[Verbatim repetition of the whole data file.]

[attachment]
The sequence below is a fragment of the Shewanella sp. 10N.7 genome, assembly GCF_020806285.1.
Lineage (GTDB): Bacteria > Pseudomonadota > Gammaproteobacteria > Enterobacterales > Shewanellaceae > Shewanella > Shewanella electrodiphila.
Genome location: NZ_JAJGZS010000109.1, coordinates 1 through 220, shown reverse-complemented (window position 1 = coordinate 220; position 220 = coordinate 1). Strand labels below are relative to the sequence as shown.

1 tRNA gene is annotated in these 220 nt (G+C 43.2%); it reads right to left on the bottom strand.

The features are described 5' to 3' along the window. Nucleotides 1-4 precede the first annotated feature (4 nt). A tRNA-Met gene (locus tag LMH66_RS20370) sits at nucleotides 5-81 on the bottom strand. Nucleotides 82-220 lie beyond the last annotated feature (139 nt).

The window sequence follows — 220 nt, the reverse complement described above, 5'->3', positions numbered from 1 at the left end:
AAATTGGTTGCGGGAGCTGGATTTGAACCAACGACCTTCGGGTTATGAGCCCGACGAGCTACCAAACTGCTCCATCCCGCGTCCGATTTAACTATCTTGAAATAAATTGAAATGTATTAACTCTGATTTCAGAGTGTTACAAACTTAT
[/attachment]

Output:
The sequence below is a fragment of the Shewanella sp. 10N.7 genome, assembly GCF_020806285.1.
Lineage (GTDB): Bacteria > Pseudomonadota > Gammaproteobacteria > Enterobacterales > Shewanellaceae > Shewanella > Shewanella electrodiphila.
Genome location: NZ_JAJGZS010000109.1, coordinates 1 through 220, shown reverse-complemented (window position 1 = coordinate 220; position 220 = coordinate 1). Strand labels below are relative to the sequence as shown.

1 tRNA gene is annotated in these 220 nt (G+C 43.2%); it reads right to left on the bottom strand.

The features are described 5' to 3' along the window. Nucleotides 1-4 precede the first annotated feature (4 nt). A tRNA-Met gene (locus tag LMH66_RS20370) sits at nucleotides 5-81 on the bottom strand. Nucleotides 82-220 lie beyond the last annotated feature (139 nt).

The window sequence follows — 220 nt, the reverse complement described above, 5'->3', positions numbered from 1 at the left end:
AAATTGGTTGCGGGAGCTGGATTTGAACCAACGACCTTCGGGTTATGAGCCCGACGAGCTACCAAACTGCTCCATCCCGCGTCCGATTTAACTATCTTGAAATAAATTGAAATGTATTAACTCTGATTTCAGAGTGTTACAAACTTAT